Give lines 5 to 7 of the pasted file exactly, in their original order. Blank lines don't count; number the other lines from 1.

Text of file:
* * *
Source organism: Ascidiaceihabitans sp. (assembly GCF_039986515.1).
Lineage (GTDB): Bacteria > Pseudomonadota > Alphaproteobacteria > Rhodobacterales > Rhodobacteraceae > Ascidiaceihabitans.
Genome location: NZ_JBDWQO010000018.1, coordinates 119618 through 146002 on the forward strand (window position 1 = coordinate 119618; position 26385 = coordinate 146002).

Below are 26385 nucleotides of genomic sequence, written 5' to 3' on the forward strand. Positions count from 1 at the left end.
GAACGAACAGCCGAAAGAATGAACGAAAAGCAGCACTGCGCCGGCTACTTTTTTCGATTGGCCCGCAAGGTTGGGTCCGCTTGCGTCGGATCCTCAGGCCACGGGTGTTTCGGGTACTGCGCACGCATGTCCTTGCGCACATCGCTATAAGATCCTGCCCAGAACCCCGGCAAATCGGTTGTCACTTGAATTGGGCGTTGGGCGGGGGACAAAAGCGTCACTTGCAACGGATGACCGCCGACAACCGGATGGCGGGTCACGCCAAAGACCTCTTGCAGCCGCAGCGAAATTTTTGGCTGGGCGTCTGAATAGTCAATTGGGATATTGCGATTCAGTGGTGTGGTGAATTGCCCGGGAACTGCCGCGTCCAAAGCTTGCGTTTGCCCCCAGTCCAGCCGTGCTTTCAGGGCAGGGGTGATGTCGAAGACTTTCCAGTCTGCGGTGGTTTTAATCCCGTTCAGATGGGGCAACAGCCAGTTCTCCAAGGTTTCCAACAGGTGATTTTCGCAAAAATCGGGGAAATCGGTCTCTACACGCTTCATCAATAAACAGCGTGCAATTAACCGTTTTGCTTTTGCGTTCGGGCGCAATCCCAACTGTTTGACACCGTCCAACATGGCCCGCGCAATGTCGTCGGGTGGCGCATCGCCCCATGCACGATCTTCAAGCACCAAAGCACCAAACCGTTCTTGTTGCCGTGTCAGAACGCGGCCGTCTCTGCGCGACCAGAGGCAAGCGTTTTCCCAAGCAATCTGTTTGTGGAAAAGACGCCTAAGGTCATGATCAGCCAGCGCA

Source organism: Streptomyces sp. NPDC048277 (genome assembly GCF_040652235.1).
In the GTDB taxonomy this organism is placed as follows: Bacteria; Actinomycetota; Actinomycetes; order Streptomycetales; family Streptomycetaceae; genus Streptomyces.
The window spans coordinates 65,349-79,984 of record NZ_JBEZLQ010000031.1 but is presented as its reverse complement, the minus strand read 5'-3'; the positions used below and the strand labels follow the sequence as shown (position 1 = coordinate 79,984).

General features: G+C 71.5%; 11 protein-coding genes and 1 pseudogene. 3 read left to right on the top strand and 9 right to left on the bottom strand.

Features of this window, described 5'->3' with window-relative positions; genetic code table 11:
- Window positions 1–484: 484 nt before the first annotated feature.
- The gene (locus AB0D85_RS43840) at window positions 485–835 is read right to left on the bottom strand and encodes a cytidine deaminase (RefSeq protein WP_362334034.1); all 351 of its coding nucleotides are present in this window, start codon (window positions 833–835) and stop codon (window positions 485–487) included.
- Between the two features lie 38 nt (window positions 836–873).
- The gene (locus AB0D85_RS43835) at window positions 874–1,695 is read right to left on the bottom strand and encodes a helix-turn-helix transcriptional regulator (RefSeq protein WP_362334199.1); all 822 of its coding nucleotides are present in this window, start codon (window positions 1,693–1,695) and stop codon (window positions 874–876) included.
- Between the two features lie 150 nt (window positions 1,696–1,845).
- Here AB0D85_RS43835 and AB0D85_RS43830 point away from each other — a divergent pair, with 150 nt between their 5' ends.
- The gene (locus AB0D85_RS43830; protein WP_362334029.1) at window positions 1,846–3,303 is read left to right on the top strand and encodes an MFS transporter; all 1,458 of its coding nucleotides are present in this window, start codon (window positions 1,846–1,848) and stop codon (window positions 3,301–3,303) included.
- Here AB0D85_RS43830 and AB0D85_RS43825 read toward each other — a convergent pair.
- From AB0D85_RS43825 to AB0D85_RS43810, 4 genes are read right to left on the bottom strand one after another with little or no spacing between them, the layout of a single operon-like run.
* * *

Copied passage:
GAACGAACAGCCGAAAGAATGAACGAAAAGCAGCACTGCGCCGGCTACTTTTTTCGATTGGCCCGCAAGGTTGGGTCCGCTTGCGTCGGATCCTCAGGCCACGGGTGTTTCGGGTACTGCGCACGCATGTCCTTGCGCACATCGCTATAAGATCCTGCCCAGAACCCCGGCAAATCGGTTGTCACTTGAATTGGGCGTTGGGCGGGGGACAAAAGCGTCACTTGCAACGGATGACCGCCGACAACCGGATGGCGGGTCACGCCAAAGACCTCTTGCAGCCGCAGCGAAATTTTTGGCTGGGCGTCTGAATAGTCAATTGGGATATTGCGATTCAGTGGTGTGGTGAATTGCCCGGGAACTGCCGCGTCCAAAGCTTGCGTTTGCCCCCAGTCCAGCCGTGCTTTCAGGGCAGGGGTGATGTCGAAGACTTTCCAGTCTGCGGTGGTTTTAATCCCGTTCAGATGGGGCAACAGCCAGTTCTCCAAGGTTTCCAACAGGTGATTTTCGCAAAAATCGGGGAAATCGGTCTCTACACGCTTCATCAATAAACAGCGTGCAATTAACCGTTTTGCTTTTGCGTTCGGGCGCAATCCCAACTGTTTGACACCGTCCAACATGGCCCGCGCAATGTCGTCGGGTGGCGCATCGCCCCATGCACGATCTTCAAGCACCAAAGCACCAAACCGTTCTTGTTGCCGTGTCAGAACGCGGCCGTCTCTGCGCGACCAGAGGCAAGCGTTTTCCCAAGCAATCTGTTTGTGGAAAAGACGCCTAAGGTCATGATCAGCCAGCGCA

Source organism: Streptomyces sp. NPDC048277 (genome assembly GCF_040652235.1).
In the GTDB taxonomy this organism is placed as follows: Bacteria; Actinomycetota; Actinomycetes; order Streptomycetales; family Streptomycetaceae; genus Streptomyces.